See, it depends on why you are watching movies in the first place and where you derive pleasure from. For me watching movies is a way of entertainment and enjoyment, I want to have fun, I want to laugh, I want to cry, I want to think, I want to be engaged, I want to guess what is going to happen, I want characters that I can relate to and be attached to. Now all those things don't mean that I want MINDLESS fun,I do prefer intelligent plot with great characters and development but I want the movie to incorporate entertainment value as well. Citizen Kane was a character study, it was like an assignment for my university where I had to critically evaluate the title to get a good grade.

Yes, cinematography was amazing and to think it was a movie from 1941 it is just jaw dropping. Yes, the character of Kane was complex and it was a good character study. Yes, the symbolic nature of "Rosebud" and what it represents was brilliantly done, especially when we see that Kane's romantic life with his women was screwed up. But all those things are meaningless to me when I don't enjoy the movie and I am ready to die from boredom. I literally forced myself to not fall asleep, all the time I was thinking "There must be something wrong with me, this is the greatest film of all time. Get your sh*t together, wake up and pay attention. This is awesome, right?". At some points I even thought that I must be stupid for not liking this film, but if people choose to name me stupid I don't care, at least I am honest with my feelings. What matters is that I consider myself to be fairly intelligent and I didn't see the appeal of this movie unless you are watching this for critical purposes.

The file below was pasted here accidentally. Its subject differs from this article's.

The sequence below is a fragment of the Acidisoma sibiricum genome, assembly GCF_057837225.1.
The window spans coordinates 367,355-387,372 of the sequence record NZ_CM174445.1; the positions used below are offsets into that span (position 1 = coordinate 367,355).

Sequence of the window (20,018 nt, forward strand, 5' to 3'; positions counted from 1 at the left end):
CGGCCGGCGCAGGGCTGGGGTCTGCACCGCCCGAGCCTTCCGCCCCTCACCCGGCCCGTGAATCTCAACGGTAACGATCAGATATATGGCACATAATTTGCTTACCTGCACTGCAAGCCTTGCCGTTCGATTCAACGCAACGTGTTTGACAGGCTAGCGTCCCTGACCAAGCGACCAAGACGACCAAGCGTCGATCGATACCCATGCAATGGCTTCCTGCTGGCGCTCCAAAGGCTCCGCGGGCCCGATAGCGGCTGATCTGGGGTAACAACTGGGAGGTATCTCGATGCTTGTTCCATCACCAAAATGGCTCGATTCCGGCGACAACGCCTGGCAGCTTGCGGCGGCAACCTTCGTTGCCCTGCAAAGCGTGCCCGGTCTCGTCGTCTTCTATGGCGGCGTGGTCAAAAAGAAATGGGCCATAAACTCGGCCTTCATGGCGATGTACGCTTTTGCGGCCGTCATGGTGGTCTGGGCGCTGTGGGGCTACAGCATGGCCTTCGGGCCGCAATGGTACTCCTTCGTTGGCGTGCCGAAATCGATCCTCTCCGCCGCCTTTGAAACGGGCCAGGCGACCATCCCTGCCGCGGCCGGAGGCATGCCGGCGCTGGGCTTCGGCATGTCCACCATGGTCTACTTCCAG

Now why this movie is in the top 250 and is considered a classic? That's probably because of the technical aspects of the movie and in this sense it might be a masterpiece, but I just can't see people enjoying this so much to have it so highly rated because of the entertainment factor.
AFI #1 but not mine
Peter Griffin of the Family Guy said it best "It was his sled. It was his sled from when he was a kid. There, I just saved you two long boobless hours". Kane was about the only movie I have never been able to finish, maybe I'll try again some day. I can think of many better ways to spend 2 hours like watching the "Godfather" or "Shawshank". I just could not relate to the story. It is about a tycoon who becomes a recluse, it sounds like a good story but it was so long and drawn out I fell asleep and had to stop watching. I was disappointed mainly because the first time AFI came out with the top 100 movies of all time I wanted to see the best of the best. Many of the top 100 films I had seen, many more I hadn't (seen) and a few of the ones I hadn't seen were films in AFI's top ten. "Casablanca" is good I can see that, it is not in my top ten but its good. The "Godfather" is a masterpiece but for all the talk about the "Kane" I was extremely disappointed.